And if after adding that stuff in you still don’t think our salaries compare, look at the median household (not individual) income in America. In 2016, it was about $57,000. That’s the equivalent of a single 8-year E-5 stationed at Nellis AFB, or a married with dependents first year O-1 at Fort Bliss. In other words, one military member can achieve the same income as the median American household by their mid-20s.
(I’m not saying we are paid “enough” for what we do, as that is impossible to define. I’m just saying our paychecks are enough to afford a middle-class lifestyle)
10% of a civilian paycheck isn’t the same thing as 10% of base pay
This is related to the above comment about needing to count your special pays and allowances when figuring out your compensation. If you are saving 10% of your base pay because you were told that’s a good number to save for retirement, realize that advice is based on how civilians are paid. That is, it’s based on having one lump sum paycheck, not lots of different types of pays and allowances. 10% of base pay might mean you are only saving 6-7% of your compensation. If you really want to follow retirement savings advice, bump it up!
TDYs are a good deal financially – usually
Either you get paid to travel to a new location and can enjoy a nice mini-vacation basically for free, or you can save up your TDY money and get some extra money in your pocket. I’ve made some creative hotel room meals out of microwave mac and cheese.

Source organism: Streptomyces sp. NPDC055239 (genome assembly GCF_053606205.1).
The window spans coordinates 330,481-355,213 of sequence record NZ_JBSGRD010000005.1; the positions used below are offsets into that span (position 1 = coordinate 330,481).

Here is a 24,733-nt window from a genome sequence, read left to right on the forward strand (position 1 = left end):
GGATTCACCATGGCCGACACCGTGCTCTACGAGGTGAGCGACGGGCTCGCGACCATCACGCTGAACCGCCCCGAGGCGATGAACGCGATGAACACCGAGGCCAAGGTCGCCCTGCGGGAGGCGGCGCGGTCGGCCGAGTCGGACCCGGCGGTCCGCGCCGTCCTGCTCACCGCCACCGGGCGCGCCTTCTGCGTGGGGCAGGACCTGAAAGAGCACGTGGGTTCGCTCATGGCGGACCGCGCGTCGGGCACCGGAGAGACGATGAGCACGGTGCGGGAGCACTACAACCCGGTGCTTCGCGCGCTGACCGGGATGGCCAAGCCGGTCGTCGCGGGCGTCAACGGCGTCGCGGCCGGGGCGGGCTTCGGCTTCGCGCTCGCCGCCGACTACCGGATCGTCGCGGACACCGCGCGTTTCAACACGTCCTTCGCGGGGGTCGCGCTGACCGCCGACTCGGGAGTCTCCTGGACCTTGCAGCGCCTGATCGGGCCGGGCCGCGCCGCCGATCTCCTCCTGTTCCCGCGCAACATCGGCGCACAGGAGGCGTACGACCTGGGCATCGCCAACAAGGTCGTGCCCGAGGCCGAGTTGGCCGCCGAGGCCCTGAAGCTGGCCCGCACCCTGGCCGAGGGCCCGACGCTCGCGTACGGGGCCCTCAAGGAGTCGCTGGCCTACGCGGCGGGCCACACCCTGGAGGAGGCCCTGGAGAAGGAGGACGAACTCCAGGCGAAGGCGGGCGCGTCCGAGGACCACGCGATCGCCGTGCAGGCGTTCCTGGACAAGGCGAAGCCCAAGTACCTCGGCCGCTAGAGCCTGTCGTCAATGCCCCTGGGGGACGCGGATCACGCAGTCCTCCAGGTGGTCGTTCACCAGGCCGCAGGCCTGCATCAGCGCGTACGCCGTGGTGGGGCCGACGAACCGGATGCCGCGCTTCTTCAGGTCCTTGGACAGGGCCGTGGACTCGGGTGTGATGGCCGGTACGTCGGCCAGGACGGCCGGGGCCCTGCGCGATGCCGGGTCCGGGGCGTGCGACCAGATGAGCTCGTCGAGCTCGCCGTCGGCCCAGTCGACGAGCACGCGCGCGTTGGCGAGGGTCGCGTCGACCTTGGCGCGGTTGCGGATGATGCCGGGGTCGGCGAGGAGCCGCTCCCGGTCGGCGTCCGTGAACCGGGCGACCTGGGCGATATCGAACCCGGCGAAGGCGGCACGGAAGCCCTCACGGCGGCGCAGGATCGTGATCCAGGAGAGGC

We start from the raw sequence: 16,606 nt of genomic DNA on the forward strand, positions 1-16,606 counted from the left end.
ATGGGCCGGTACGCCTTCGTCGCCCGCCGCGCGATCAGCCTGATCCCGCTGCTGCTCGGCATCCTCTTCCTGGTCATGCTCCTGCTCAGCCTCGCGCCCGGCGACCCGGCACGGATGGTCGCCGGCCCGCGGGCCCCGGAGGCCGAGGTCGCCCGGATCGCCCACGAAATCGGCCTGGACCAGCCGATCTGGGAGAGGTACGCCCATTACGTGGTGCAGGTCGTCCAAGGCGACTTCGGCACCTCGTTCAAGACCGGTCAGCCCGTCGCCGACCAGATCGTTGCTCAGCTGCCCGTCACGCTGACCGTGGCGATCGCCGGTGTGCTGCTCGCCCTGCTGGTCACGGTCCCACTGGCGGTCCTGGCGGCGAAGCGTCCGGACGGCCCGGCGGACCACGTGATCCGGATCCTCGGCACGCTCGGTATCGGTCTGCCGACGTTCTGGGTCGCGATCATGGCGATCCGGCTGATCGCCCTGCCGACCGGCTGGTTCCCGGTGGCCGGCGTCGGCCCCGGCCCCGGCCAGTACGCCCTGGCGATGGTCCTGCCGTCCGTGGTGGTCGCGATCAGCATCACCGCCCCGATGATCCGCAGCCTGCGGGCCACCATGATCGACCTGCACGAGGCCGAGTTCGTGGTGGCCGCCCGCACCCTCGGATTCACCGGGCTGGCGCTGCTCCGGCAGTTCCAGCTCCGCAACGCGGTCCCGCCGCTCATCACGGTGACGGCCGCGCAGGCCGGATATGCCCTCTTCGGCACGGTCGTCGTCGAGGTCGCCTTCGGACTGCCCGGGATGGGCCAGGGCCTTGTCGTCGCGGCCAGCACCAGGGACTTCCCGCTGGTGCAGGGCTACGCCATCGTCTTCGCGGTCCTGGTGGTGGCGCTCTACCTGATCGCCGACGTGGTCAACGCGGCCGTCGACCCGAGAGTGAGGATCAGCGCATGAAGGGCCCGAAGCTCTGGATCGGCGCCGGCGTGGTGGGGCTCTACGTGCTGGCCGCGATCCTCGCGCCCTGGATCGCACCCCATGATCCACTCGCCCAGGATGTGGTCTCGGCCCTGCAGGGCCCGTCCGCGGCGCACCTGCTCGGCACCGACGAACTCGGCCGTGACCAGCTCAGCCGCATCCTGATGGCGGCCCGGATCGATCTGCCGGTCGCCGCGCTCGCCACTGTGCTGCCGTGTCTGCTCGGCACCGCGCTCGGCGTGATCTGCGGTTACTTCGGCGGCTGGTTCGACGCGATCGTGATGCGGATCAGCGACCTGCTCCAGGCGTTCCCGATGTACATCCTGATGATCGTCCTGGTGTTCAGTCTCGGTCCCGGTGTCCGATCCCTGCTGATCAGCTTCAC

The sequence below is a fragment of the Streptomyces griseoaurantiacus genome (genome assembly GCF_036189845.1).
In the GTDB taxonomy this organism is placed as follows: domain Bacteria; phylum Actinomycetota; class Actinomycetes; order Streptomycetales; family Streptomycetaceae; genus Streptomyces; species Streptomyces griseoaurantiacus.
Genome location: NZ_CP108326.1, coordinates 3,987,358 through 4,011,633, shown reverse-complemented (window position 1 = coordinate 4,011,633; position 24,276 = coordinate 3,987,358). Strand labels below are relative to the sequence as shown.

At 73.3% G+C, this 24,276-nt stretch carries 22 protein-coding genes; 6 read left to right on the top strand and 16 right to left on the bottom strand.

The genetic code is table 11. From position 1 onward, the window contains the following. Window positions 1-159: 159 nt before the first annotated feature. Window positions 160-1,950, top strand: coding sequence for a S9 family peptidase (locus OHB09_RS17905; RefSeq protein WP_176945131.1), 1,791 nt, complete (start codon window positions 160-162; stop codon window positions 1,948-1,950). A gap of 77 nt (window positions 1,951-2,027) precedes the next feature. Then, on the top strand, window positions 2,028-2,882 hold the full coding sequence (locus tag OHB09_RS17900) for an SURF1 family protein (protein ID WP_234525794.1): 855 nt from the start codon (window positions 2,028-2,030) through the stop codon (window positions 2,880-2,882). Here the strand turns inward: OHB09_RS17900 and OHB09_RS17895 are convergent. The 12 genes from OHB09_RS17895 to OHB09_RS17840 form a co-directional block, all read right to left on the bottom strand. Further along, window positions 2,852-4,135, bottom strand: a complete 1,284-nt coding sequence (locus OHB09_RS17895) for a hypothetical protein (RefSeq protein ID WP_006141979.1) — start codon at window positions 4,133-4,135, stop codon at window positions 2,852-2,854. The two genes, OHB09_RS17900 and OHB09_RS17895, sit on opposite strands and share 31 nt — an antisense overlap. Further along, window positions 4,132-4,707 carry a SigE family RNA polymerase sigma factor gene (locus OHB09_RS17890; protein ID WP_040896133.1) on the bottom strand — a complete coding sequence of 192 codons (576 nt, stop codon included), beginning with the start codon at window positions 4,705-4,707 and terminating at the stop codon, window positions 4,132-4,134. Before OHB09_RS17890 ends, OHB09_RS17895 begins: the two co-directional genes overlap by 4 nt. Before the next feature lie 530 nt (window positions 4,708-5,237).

Just make sure you are following the rules. If you think the military is going to pay for your upgraded rental car and the convenience of dropping it off with an empty tank, think again. It might be fun while it lasts, but you’ll end up paying for that.
Find the person who is 2-5 years ahead of you and drives an older car. Emulate them
That’s the person who is going to know about SCRA benefits, and all the places in town with military discounts, and how to invest money properly. If the guy with 2 years in is driving a BMW, he almost definitely is not a good financial role model.
Put 50% of every pay raise into debt payoff, savings, and/or investments
A consistent high savings rate is the best way to grow wealth. If you do that, you’ll leave the military with plenty of money to start a new life worry free. If you retire from the military, it might be enough to take that pension and your personal savings and never work again.
Don’t Buy That Car
Seriously. Don’t do it.